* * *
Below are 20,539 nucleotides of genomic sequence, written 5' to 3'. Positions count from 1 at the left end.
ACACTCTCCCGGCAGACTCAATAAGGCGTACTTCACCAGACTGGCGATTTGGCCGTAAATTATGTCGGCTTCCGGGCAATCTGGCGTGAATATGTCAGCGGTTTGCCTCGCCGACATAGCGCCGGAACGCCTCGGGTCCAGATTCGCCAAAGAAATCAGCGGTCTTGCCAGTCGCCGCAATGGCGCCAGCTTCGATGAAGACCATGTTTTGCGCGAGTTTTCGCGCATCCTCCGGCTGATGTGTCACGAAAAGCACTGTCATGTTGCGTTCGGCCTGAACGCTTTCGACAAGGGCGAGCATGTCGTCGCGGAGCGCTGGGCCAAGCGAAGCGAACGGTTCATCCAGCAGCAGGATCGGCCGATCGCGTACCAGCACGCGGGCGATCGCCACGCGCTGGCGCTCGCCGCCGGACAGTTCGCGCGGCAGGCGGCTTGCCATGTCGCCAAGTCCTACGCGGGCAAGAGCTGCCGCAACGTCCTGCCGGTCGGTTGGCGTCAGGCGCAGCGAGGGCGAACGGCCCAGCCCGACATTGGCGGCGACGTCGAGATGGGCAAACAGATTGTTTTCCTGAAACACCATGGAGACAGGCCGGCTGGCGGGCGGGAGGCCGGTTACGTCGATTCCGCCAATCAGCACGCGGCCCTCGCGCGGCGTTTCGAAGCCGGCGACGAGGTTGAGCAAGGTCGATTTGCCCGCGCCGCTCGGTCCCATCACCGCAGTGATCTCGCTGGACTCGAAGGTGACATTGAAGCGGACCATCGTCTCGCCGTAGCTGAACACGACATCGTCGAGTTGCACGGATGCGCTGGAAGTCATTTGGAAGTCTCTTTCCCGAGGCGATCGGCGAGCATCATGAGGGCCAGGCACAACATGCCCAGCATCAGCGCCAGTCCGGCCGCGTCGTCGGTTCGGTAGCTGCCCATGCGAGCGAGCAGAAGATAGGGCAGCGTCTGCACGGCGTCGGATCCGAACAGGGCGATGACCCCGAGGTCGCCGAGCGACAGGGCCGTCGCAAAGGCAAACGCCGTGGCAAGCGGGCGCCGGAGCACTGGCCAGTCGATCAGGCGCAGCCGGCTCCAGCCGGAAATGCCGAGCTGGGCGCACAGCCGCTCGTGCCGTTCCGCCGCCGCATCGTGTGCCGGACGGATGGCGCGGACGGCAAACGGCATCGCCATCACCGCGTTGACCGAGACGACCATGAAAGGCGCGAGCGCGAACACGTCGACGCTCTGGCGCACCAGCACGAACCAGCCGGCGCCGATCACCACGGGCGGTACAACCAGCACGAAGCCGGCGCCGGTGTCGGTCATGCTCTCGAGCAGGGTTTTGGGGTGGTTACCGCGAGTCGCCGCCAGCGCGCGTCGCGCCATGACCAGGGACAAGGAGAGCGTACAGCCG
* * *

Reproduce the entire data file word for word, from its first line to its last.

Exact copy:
Below are 20,539 nucleotides of genomic sequence, written 5' to 3'. Positions count from 1 at the left end.
ACACTCTCCCGGCAGACTCAATAAGGCGTACTTCACCAGACTGGCGATTTGGCCGTAAATTATGTCGGCTTCCGGGCAATCTGGCGTGAATATGTCAGCGGTTTGCCTCGCCGACATAGCGCCGGAACGCCTCGGGTCCAGATTCGCCAAAGAAATCAGCGGTCTTGCCAGTCGCCGCAATGGCGCCAGCTTCGATGAAGACCATGTTTTGCGCGAGTTTTCGCGCATCCTCCGGCTGATGTGTCACGAAAAGCACTGTCATGTTGCGTTCGGCCTGAACGCTTTCGACAAGGGCGAGCATGTCGTCGCGGAGCGCTGGGCCAAGCGAAGCGAACGGTTCATCCAGCAGCAGGATCGGCCGATCGCGTACCAGCACGCGGGCGATCGCCACGCGCTGGCGCTCGCCGCCGGACAGTTCGCGCGGCAGGCGGCTTGCCATGTCGCCAAGTCCTACGCGGGCAAGAGCTGCCGCAACGTCCTGCCGGTCGGTTGGCGTCAGGCGCAGCGAGGGCGAACGGCCCAGCCCGACATTGGCGGCGACGTCGAGATGGGCAAACAGATTGTTTTCCTGAAACACCATGGAGACAGGCCGGCTGGCGGGCGGGAGGCCGGTTACGTCGATTCCGCCAATCAGCACGCGGCCCTCGCGCGGCGTTTCGAAGCCGGCGACGAGGTTGAGCAAGGTCGATTTGCCCGCGCCGCTCGGTCCCATCACCGCAGTGATCTCGCTGGACTCGAAGGTGACATTGAAGCGGACCATCGTCTCGCCGTAGCTGAACACGACATCGTCGAGTTGCACGGATGCGCTGGAAGTCATTTGGAAGTCTCTTTCCCGAGGCGATCGGCGAGCATCATGAGGGCCAGGCACAACATGCCCAGCATCAGCGCCAGTCCGGCCGCGTCGTCGGTTCGGTAGCTGCCCATGCGAGCGAGCAGAAGATAGGGCAGCGTCTGCACGGCGTCGGATCCGAACAGGGCGATGACCCCGAGGTCGCCGAGCGACAGGGCCGTCGCAAAGGCAAACGCCGTGGCAAGCGGGCGCCGGAGCACTGGCCAGTCGATCAGGCGCAGCCGGCTCCAGCCGGAAATGCCGAGCTGGGCGCACAGCCGCTCGTGCCGTTCCGCCGCCGCATCGTGTGCCGGACGGATGGCGCGGACGGCAAACGGCATCGCCATCACCGCGTTGACCGAGACGACCATGAAAGGCGCGAGCGCGAACACGTCGACGCTCTGGCGCACCAGCACGAACCAGCCGGCGCCGATCACCACGGGCGGTACAACCAGCACGAAGCCGGCGCCGGTGTCGGTCATGCTCTCGAGCAGGGTTTTGGGGTGGTTACCGCGAGTCGCCGCCAGCGCGCGTCGCGCCATGACCAGGGACAAGGAGAGCGTACAGCCG